Paul Scott Stanfield reviews a work of poetry that sees the world in powerful detail(s).
Ish Klein, The New Sun Time (Canarium, 2020), 96 pp.
It may be only the phonetic similarity of their names, but Ish Klein has always put me a little in mind of Dostoevsky’s Prince Myshkin. Not that she seems simple-minded or naïve – for that matter, the prince does not seem simple-minded or naïve to me, either. Neither is merely a holy fool. But both do see the world from closer-up than most of us, or from farther away, or at an angle oblique to our own. They are not visionaries exactly. They see not another world, but the same one we all see, only with a different idea of what ranks as important or unimportant, of what should be commanding our attention. There is an unguardedness and honesty about them that could be mocked – but the mockery would tell you much more about the mocker than it would about the prince, or about Klein. We can sometimes hear the same note in Thomas Traherne, or in Blake’s poems from the Pickering manuscript, or the poems Fernando Pessoa wrote as Alberto Caeiro.
The New Sun Time is Klein’s fourth collection, and her longtime readers will recognize several characteristic gestures. For instance, there are the poems that begin with a bump, a feeling of mild disorientation – “I live in a room. / How this happened? Look, / I know I’m lucky. Nose.” – but then settle into a steady flight, and at the end make a turn as sudden and graceful as a swift’s into another dimension, as in this instance:
D. Bowie came to a thing I was in. He laughed like a kid. I’m lucky for that. I’ll come to your show. I will love your nose.
Klein has always been deft with endings, as demonstrated repeatedly in The New Sun Time. She sometimes uses the imperative mood: “See that opening? Rise and / go through,” we are told in “Lost People Here and Further on Out in the Fog” and “Please tell the court and be clear,” in “Trials.” Other poems land with the finality of a proverb while retaining an aura of mystery, such as “It’s like they play hide and seek with us, / old lands do on their way to the new” or “A problem I must notice: / how intensely a dog cares.” Dogs do care intensely, we might immediately think, acknowledging a truth we have probably often seen without really noticing. But in the same moment this truth about dogs is called to our attention, we are asked to grasp it as a problem. How, we have to ponder, is it a problem? Is it that dogs care more than we do?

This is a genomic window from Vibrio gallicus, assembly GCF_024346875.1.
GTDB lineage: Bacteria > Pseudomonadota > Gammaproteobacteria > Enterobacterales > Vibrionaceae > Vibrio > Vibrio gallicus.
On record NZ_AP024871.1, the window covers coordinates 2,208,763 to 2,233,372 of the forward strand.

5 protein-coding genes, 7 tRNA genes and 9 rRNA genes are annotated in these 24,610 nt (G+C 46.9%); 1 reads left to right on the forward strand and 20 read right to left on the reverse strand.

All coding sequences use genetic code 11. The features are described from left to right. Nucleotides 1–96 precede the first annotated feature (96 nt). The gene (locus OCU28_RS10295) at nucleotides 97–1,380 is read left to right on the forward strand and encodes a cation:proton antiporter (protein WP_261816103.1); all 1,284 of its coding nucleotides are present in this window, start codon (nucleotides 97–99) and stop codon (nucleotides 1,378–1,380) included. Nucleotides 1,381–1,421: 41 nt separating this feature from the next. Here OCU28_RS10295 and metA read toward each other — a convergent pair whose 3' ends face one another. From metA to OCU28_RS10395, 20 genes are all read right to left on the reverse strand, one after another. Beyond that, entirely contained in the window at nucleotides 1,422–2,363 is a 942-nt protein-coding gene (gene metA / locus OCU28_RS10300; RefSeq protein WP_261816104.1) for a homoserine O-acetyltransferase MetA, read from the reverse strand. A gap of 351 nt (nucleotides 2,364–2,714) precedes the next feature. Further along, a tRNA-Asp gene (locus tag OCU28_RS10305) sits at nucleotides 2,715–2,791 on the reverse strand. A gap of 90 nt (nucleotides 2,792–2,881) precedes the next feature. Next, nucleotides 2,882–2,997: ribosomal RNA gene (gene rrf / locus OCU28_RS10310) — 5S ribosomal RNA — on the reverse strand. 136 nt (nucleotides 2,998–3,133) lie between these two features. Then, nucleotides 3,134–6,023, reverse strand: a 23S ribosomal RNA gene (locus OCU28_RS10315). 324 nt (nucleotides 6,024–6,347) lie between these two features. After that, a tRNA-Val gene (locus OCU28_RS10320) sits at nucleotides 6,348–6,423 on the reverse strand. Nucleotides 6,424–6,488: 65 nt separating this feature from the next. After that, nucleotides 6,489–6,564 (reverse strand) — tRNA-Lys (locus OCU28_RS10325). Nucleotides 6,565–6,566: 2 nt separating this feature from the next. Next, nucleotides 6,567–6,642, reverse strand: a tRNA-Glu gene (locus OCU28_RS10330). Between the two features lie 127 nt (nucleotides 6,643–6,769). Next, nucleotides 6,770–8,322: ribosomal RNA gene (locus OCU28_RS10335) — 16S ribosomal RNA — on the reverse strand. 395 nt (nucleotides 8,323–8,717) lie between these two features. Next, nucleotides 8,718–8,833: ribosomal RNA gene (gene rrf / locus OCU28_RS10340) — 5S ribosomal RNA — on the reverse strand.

Amid the familiar, we have the new. Klein works with short lines more often in this book than in its predecessors, even taking a trial spin with syllabic verse in “How to Run A-/mok with Pictures.” Nor is there anything in her earlier books quite like the double-voiced 14-page final poem, “Every Animal Is Your Mother.” One voice, in 36 stanzas (each of six six-syllable lines), recounts what specific animals eat, and what they are eaten by. This voice rolls along with the ingenuous enthusiasm and sometimes the slightly unbuttoned grammar of a school report:
Cutthroat Trout eats small fish, Fish, eggs, algae, insects, Frog and small rodents which Got delivered, I guess. They’re et by bald eagles, Lake trout, otters, osprey—
The second voice falls in single lines (usually of seven syllables) in the interstices between stanzas, sometimes seemingly philosophizing on the food chain (“Completion for every being”), sometimes preoccupied with its own existence (“I must only move towards life”), sometimes hoping for something larger than and outside of itself (“Trust. Trust? Trust! Trust—Trust…”). The second voice seems grounded or rooted in the first, while at the same time trying to pull away from it into something of its own, or something other than eat-and-be-eaten. On the final page, the school-report voice falls silent; the more reflective voice, finding it has sole possession of the floor, rises to another of those wonderful Klein endings:
And something beyond the feed corn planted there. Comes up and comes around: grass and seed in the earth are forces born to birth you As you are born a force of birth.
We recognize the Whitman note but it rings differently having worked its way through a catalog of what eats what.
This is not to say that Klein is a mystic. Like Dostoevsky’s prince, she is too funny, too down-to-earth, too aware of her own foibles to go in for that sort of thing. Even so, she reminds me of what Michel Henry said of the Beatitudes: “It is as if behind this mass of unlikely propositions, a different Reason was at work, another Logos that, in order to run counter to everything humans say or think themselves, nevertheless reaches at the core of their being.” Klein’s voice, in all its otherness, nonetheless corresponds to something deeply our own.
Paul Scott Stanfield was educated at Grinnell College and Northwestern University, and has been a member of the English Department at Nebraska Wesleyan University since 1989. He is the author of Yeats and Politics in the 1930s and of articles on Yeats, other Irish poets, and Wyndham Lewis.